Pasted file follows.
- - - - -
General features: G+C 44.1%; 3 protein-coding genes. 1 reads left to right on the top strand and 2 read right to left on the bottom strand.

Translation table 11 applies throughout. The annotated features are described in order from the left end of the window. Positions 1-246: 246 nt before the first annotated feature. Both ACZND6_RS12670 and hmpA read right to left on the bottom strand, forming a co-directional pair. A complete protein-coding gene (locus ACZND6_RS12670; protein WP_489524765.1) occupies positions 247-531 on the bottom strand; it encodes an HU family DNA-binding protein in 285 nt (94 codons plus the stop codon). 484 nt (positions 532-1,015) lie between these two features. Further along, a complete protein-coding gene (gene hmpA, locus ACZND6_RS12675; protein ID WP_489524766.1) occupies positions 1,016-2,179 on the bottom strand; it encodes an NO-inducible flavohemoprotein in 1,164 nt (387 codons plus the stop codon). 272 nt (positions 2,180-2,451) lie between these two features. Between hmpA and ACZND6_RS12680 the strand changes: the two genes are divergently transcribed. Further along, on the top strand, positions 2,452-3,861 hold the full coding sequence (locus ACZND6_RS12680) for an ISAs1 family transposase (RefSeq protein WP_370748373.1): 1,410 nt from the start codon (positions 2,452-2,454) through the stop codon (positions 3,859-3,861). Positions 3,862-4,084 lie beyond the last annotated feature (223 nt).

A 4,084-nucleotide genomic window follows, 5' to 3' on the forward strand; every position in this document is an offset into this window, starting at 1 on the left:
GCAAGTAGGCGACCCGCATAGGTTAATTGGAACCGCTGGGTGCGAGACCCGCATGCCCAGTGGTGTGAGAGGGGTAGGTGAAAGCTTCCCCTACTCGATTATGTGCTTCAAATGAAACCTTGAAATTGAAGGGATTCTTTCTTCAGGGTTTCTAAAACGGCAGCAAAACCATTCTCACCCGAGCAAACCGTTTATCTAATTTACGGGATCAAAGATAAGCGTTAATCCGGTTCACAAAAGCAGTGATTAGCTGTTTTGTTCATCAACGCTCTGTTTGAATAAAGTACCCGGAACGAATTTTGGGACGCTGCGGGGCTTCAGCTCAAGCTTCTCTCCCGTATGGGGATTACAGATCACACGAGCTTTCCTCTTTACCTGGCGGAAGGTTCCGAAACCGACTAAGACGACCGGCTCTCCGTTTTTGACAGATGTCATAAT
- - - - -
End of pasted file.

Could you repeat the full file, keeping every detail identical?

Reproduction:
General features: G+C 44.1%; 3 protein-coding genes. 1 reads left to right on the top strand and 2 read right to left on the bottom strand.

Translation table 11 applies throughout. The annotated features are described in order from the left end of the window. Positions 1-246: 246 nt before the first annotated feature. Both ACZND6_RS12670 and hmpA read right to left on the bottom strand, forming a co-directional pair. A complete protein-coding gene (locus ACZND6_RS12670; protein WP_489524765.1) occupies positions 247-531 on the bottom strand; it encodes an HU family DNA-binding protein in 285 nt (94 codons plus the stop codon). 484 nt (positions 532-1,015) lie between these two features. Further along, a complete protein-coding gene (gene hmpA, locus ACZND6_RS12675; protein ID WP_489524766.1) occupies positions 1,016-2,179 on the bottom strand; it encodes an NO-inducible flavohemoprotein in 1,164 nt (387 codons plus the stop codon). 272 nt (positions 2,180-2,451) lie between these two features. Between hmpA and ACZND6_RS12680 the strand changes: the two genes are divergently transcribed. Further along, on the top strand, positions 2,452-3,861 hold the full coding sequence (locus ACZND6_RS12680) for an ISAs1 family transposase (RefSeq protein WP_370748373.1): 1,410 nt from the start codon (positions 2,452-2,454) through the stop codon (positions 3,859-3,861). Positions 3,862-4,084 lie beyond the last annotated feature (223 nt).

A 4,084-nucleotide genomic window follows, 5' to 3' on the forward strand; every position in this document is an offset into this window, starting at 1 on the left:
GCAAGTAGGCGACCCGCATAGGTTAATTGGAACCGCTGGGTGCGAGACCCGCATGCCCAGTGGTGTGAGAGGGGTAGGTGAAAGCTTCCCCTACTCGATTATGTGCTTCAAATGAAACCTTGAAATTGAAGGGATTCTTTCTTCAGGGTTTCTAAAACGGCAGCAAAACCATTCTCACCCGAGCAAACCGTTTATCTAATTTACGGGATCAAAGATAAGCGTTAATCCGGTTCACAAAAGCAGTGATTAGCTGTTTTGTTCATCAACGCTCTGTTTGAATAAAGTACCCGGAACGAATTTTGGGACGCTGCGGGGCTTCAGCTCAAGCTTCTCTCCCGTATGGGGATTACAGATCACACGAGCTTTCCTCTTTACCTGGCGGAAGGTTCCGAAACCGACTAAGACGACCGGCTCTCCGTTTTTGACAGATGTCATAAT